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Tales From 2011

The changing scene at Worcester

The changing scene at Worcester

Paul Edwards visits Worcester and considers the changing scene

Sometime in 1942 or 1943 a poem written by a policeman was sent in to a leading literary magazine by one of his friends. To the author's astonishment, the poem was published. This, though, was no ordinary policeman. Already a man of wide literary interests, he spent much of his free time watching county cricket and his poem had been written to fill a gap in an anthology of topographical English verse which he was co-editing. In 1945 he left the force for a job as a Literary Programmes Producer in the BBC's Overseas Department and, before long, his distinctive voice was widely recognised throughout England as his career in broadcasting blossomed.
 
It perhaps says something about the transience of fame that John Arlott's name now requires a little introduction. In his day, which lasted from the early 1947 until his final Test broadcast in 1980, he was renowned as "the voice of cricket" and that rich, humane voice was one of the most imitated in England. This December 14th will mark the twentieth anniversary of his death. Arlott was a Hampshireman to his marrow and one of last year's tales from the Rose Bowl focused on a still much treasured conversation with Leo Harrison, one of the great man's lifelong friends; except, of course, that Arlott himself would have rejected any idea that he was a "great" man, preferring instead to be known simply as a decent human being.
 
My reason for returning to John Arlott's career is that Lancashire are playing Worcestershire this week and that poem sent to Cyril Connolly, the editor of Horizon, was entitled Cricket at Worcester, 1938. It has been much anthologised and most devotees of the game will have a copy or eight lurking somewhere on their bookshelves.
 
One of the poem's great strengths is that it precisely captures the place in its time. The appendage of the date is very deliberate. It helps the reader to have a picture of an English county town in high summer in the year prior to the outbreak of war. The cricket is central, of course: "Sunburned fieldsmen, flannelled cream,/Looked, though urgent, scarce alive,/Swooped, like swallows of a dream,/On skimming fly, the hard-hit drive." Yet where the cricket is played matters too: "The back-cloth, setting off the setting,/Peter's cathedral soared,/Rich of shade and fine of fretting/Like cut and painted board."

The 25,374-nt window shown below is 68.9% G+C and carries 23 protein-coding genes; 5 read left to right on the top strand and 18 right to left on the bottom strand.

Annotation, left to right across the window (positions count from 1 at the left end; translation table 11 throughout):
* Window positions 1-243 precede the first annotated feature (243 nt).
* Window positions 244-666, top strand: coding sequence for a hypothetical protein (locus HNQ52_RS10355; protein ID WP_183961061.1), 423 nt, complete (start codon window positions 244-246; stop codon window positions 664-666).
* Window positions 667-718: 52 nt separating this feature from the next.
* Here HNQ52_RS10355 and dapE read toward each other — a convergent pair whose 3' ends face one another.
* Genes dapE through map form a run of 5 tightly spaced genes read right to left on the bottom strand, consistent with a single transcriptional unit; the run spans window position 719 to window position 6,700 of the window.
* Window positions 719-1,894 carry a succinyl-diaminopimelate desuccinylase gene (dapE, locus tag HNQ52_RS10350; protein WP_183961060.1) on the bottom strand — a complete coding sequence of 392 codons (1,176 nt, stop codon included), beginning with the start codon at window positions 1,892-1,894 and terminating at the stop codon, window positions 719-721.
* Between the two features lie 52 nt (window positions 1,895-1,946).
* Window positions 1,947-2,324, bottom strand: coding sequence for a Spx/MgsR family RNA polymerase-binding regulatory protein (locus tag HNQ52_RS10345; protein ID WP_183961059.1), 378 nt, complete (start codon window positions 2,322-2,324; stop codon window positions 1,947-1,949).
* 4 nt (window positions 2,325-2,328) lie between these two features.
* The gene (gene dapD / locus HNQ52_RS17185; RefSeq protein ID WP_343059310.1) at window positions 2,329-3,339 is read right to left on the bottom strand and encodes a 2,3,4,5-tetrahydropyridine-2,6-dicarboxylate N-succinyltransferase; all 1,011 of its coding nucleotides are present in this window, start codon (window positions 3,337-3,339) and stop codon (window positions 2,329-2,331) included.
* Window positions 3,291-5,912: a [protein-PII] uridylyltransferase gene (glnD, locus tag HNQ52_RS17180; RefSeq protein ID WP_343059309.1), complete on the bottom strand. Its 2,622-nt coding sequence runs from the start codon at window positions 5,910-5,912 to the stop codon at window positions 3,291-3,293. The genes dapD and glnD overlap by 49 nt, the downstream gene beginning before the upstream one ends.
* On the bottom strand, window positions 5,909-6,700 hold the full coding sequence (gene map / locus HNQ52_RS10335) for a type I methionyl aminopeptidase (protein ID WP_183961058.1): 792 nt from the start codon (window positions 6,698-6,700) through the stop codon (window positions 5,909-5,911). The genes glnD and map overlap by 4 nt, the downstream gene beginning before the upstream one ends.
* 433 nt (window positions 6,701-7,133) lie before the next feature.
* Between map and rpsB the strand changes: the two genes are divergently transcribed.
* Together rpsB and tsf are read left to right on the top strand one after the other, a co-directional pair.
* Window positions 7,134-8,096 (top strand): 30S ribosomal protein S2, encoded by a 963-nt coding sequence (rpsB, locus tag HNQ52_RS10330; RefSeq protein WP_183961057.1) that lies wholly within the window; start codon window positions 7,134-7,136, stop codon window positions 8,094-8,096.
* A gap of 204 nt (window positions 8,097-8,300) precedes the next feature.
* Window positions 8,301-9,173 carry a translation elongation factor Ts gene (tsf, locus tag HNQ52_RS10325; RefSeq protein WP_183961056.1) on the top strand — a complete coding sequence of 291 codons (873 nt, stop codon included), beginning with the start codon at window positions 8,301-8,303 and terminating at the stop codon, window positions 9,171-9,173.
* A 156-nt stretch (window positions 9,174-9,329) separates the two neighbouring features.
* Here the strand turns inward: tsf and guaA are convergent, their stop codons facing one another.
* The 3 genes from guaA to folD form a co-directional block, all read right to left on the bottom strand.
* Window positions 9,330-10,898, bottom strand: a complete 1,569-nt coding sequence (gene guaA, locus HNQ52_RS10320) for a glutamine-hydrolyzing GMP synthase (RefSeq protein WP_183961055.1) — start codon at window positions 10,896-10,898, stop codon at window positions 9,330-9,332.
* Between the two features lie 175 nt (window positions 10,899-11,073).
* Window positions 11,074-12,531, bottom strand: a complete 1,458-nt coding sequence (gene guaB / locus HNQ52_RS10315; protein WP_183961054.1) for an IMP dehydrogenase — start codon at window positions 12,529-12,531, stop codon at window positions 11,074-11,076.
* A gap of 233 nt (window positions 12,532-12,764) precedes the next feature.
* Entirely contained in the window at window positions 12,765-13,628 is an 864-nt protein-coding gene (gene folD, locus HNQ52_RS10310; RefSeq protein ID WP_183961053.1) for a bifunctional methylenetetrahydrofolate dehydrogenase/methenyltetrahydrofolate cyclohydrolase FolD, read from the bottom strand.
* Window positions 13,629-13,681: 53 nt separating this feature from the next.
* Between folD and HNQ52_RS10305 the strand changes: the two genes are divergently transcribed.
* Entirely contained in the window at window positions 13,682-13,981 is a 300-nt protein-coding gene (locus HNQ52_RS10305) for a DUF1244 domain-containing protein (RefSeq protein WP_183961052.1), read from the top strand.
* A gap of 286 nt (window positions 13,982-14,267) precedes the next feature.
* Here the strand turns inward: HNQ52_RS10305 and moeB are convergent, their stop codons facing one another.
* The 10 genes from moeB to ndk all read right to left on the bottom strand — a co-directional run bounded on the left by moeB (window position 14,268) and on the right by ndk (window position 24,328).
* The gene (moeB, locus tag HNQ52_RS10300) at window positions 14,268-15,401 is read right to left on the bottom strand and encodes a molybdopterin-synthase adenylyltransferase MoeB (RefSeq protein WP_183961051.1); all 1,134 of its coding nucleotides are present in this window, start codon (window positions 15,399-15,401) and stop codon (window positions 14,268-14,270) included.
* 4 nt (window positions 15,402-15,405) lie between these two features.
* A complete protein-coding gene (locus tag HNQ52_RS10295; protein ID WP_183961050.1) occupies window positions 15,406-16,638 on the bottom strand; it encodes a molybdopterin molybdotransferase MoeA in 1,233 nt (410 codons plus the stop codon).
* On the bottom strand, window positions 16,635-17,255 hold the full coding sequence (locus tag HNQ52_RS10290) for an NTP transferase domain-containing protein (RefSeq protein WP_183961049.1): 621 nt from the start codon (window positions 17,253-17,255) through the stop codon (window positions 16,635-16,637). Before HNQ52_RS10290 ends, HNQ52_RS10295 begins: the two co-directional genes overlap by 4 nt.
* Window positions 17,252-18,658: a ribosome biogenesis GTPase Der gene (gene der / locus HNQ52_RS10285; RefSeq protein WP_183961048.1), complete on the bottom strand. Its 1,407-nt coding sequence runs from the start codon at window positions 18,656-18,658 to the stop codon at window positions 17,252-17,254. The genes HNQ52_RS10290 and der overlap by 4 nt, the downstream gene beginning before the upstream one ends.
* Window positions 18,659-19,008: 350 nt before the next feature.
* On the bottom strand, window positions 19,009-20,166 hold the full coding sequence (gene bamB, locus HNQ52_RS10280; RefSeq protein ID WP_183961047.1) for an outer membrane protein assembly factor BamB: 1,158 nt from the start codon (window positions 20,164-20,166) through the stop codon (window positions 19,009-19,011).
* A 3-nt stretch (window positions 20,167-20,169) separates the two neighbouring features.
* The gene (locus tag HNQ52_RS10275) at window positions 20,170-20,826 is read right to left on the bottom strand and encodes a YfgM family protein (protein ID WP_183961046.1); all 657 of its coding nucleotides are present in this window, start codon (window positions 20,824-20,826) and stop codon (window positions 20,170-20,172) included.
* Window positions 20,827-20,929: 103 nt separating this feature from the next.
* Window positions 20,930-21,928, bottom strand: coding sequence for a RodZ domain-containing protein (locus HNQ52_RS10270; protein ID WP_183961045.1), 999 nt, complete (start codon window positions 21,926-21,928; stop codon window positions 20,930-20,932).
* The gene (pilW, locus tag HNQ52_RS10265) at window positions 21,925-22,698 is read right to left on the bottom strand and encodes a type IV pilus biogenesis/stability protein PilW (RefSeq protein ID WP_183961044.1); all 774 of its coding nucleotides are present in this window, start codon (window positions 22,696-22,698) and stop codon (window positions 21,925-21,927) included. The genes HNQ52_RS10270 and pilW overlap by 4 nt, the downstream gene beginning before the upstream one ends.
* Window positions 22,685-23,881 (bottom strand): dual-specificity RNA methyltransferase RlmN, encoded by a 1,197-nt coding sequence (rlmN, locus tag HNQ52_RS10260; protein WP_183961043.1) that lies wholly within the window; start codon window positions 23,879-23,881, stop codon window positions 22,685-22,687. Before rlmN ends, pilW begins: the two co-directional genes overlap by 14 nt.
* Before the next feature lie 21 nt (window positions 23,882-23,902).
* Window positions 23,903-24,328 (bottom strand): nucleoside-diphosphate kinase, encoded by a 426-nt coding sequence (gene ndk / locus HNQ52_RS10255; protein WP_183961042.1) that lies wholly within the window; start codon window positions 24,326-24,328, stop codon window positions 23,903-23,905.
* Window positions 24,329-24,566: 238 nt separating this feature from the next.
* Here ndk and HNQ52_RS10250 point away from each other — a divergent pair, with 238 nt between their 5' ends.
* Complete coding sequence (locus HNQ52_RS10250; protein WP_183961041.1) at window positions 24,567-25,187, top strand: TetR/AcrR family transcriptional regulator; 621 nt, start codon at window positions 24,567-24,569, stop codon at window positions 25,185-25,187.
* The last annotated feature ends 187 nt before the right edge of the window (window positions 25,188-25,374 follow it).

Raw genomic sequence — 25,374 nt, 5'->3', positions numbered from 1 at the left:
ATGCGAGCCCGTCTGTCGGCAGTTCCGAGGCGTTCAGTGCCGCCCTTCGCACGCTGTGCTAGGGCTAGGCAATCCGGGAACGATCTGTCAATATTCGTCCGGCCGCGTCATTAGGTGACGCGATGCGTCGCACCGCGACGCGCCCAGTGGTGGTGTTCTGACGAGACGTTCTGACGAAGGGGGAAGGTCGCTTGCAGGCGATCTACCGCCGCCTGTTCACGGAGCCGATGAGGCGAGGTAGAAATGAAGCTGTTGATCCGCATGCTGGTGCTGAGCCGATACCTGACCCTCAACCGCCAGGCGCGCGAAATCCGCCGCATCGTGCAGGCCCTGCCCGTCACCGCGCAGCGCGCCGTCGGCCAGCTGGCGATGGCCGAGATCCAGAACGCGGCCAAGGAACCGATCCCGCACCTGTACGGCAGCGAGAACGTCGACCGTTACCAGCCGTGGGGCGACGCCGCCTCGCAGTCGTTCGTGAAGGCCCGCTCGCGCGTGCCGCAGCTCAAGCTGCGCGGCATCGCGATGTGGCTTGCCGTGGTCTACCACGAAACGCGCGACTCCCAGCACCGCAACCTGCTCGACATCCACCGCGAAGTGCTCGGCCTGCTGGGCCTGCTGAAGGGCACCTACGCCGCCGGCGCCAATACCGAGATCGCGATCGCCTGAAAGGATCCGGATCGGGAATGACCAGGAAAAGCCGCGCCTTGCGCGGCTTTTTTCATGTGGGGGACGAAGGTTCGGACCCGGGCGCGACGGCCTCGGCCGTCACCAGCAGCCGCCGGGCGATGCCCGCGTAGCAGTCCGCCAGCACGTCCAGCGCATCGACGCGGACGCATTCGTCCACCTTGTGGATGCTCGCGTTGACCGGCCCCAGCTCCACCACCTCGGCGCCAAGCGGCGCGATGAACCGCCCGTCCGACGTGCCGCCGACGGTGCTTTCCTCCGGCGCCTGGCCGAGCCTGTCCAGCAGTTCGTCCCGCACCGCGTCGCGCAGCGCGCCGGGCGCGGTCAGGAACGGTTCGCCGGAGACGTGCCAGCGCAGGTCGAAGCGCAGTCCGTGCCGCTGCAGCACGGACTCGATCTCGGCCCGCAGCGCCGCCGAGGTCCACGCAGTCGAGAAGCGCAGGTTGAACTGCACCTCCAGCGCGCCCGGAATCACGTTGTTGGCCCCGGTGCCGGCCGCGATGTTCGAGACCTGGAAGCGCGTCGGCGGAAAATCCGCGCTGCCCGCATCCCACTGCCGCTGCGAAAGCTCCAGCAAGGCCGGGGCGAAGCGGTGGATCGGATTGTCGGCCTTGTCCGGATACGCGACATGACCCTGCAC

Worcester has changed since Arlott wrote his poem, yet the word "timeless" is often applied to it, especially in April, when large photographs of "that view" of the cathedral fill broadsheets which salute the opening of the season, only to neglect the county game until football has done its worst. In 1938 Arlott could see "huddled houses, bent and slim," yet now he would see only the trees which obscure all but the tower and parts of the nave from most vantage points in the ground.
 
Nowhere is timeless. Even the great mountains and gorges of the world undego change, albeit, in the most literal sense, glacially slowly. Worcester, constantly threatened by floods from the Teme and the Severn, now has a raised pavilion marking the achievement of Graeme Hick and a new stand saluting the career of Basil D'Oliveira, whom Arlott helped to realise his ambition of playing cricket in England. Other stands commemorate the careers of Don Kenyon, Reg Perks and the Fosters.

Yet it does not seem to me that the very heart of the place has been lost. What poems like Cricket at Worcester, 1938 do is help us to see what it was like to watch cricket here in the last whole pre-war summer and to link the two images. We do not cheat time, but we do open the years wide.
 
Worcester is, as I said on Monday, a beautiful cricket ground. It is more than a picture on the lid of a biscuit-tin or a hackneyed image of the English game. John Arlott's understanding of the nature of change in English cricket is not the least reason why we should continue to read him. He was a broadcaster who helped us to see; he remains a writer who encourages us to look again.

Photo (c) David Davies/PA Wire/Press Association Images
Article (c) Lancashire county Cricket Club 


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